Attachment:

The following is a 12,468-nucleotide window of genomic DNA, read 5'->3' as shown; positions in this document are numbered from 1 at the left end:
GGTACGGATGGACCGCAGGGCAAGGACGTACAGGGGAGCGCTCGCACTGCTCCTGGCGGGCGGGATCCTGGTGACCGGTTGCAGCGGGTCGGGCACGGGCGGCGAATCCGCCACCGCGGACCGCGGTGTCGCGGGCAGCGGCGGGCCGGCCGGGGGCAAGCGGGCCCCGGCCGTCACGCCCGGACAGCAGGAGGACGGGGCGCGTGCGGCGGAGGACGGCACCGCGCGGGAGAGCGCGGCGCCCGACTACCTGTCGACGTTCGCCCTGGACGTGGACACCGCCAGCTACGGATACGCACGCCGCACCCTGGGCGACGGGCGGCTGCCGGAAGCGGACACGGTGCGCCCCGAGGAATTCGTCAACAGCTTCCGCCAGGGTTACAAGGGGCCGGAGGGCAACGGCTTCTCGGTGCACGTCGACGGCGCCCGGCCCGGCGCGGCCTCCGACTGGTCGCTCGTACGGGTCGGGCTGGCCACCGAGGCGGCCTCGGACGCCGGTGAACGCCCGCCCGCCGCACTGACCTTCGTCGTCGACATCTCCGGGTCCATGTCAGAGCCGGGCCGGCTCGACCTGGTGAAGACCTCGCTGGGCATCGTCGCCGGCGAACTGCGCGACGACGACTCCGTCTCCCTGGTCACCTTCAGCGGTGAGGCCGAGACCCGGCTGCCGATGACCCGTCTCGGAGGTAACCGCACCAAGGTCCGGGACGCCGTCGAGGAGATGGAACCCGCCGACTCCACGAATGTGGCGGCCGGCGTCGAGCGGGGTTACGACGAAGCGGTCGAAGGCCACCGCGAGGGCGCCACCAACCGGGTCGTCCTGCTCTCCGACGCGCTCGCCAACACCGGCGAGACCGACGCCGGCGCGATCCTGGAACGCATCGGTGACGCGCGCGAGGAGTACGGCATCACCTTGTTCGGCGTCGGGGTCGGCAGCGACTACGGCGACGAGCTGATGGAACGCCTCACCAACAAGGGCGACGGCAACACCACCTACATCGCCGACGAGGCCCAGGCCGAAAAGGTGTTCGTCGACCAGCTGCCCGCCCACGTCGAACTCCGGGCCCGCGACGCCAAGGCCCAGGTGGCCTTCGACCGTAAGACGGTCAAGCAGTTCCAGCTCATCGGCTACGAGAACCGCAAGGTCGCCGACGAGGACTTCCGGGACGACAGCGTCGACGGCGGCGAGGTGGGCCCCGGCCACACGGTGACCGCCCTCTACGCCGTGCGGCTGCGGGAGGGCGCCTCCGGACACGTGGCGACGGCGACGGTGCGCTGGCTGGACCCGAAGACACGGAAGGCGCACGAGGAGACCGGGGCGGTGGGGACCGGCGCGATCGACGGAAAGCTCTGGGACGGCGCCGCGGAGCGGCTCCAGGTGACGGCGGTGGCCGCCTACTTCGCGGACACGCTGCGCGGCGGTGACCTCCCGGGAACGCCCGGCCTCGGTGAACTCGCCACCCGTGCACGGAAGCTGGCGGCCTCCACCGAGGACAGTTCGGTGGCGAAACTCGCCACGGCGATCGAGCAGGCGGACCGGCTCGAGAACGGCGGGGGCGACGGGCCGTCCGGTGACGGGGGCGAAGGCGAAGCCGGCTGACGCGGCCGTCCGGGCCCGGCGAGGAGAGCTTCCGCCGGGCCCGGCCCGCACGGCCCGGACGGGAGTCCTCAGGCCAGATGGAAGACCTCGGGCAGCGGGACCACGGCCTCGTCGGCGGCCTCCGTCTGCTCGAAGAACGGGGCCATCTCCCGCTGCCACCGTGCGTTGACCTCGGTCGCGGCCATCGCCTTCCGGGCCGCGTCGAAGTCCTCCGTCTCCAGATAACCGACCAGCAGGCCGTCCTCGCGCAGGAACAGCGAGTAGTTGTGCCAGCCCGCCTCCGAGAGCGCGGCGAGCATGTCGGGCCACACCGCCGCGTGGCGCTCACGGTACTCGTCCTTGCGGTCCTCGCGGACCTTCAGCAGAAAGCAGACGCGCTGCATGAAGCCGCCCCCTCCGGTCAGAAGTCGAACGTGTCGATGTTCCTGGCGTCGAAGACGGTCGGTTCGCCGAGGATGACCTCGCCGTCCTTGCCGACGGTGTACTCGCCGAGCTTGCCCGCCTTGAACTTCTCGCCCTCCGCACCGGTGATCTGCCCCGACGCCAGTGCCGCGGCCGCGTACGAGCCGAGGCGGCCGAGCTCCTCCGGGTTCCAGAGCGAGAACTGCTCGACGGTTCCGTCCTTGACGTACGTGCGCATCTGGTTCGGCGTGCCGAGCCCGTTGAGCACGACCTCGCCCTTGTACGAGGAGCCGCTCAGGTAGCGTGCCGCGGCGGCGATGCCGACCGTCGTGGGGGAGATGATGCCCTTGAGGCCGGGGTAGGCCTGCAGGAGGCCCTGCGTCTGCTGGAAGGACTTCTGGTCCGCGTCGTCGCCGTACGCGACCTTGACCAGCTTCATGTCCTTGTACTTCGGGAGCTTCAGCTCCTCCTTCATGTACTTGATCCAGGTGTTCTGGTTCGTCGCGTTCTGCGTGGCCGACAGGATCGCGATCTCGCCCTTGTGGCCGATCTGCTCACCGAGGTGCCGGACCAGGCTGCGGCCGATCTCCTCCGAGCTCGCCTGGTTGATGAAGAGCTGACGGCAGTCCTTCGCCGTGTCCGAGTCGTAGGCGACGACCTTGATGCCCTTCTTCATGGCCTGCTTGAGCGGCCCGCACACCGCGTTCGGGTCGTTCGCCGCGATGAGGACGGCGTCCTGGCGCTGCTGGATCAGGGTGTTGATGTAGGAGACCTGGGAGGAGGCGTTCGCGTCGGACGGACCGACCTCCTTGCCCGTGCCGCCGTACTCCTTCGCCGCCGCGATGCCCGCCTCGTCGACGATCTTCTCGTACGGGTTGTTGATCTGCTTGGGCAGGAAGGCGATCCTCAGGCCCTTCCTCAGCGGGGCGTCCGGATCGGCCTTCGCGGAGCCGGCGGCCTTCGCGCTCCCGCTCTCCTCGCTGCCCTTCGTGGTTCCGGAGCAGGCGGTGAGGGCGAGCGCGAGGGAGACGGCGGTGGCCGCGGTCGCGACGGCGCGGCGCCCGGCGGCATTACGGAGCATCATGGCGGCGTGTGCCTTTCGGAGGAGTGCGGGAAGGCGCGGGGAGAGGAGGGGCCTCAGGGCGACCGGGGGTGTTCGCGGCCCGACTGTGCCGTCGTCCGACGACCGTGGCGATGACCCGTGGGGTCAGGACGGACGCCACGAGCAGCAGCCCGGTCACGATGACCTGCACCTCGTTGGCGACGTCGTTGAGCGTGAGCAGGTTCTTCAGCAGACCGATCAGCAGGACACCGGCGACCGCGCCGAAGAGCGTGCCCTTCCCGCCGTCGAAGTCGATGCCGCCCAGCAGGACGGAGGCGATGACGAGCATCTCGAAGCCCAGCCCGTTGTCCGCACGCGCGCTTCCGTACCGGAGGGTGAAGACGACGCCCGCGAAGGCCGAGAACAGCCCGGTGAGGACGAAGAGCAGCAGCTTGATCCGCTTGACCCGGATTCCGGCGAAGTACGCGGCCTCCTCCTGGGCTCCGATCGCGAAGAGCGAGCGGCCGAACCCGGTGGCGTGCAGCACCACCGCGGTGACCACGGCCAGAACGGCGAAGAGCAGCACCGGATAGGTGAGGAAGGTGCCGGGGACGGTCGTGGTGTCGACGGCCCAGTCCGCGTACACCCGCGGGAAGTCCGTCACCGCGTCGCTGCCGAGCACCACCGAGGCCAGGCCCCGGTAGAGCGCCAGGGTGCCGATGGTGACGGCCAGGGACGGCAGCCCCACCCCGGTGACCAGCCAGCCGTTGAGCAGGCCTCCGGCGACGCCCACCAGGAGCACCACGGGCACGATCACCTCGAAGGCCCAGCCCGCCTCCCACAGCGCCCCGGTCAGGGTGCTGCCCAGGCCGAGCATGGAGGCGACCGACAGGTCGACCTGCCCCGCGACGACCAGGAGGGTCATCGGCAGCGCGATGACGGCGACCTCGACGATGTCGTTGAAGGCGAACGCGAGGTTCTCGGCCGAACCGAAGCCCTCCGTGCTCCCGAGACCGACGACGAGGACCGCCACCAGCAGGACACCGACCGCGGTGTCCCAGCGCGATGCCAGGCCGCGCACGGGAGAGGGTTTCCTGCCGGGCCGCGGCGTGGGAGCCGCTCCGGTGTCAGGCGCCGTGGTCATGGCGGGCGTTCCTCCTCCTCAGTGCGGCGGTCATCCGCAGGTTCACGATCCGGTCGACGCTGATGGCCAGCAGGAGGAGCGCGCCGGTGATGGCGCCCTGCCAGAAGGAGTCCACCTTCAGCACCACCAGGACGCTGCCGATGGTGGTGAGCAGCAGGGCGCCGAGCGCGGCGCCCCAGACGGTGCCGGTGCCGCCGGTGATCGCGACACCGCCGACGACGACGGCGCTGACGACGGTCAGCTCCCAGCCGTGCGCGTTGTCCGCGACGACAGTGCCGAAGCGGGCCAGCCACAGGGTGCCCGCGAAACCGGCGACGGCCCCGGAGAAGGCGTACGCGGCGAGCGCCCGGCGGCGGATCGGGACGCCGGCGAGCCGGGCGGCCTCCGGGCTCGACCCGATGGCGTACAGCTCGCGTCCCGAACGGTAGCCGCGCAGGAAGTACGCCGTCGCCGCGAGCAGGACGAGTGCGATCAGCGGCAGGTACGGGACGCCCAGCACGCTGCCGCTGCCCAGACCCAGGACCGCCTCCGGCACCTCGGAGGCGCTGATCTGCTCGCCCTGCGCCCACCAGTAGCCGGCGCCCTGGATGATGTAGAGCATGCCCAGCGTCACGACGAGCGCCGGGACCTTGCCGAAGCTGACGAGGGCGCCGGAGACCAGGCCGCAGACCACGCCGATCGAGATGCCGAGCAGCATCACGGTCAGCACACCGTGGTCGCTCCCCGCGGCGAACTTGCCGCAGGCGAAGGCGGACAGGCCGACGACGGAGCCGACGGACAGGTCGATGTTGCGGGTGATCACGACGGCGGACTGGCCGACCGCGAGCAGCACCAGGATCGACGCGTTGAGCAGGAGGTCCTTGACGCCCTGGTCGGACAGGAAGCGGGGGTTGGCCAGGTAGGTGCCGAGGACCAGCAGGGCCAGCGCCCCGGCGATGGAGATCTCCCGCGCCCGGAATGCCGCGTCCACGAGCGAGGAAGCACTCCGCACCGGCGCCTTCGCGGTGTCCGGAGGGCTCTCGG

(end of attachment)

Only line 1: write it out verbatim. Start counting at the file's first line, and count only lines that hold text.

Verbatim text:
The following is a 12,468-nucleotide window of genomic DNA, read 5'->3' as shown; positions in this document are numbered from 1 at the left end: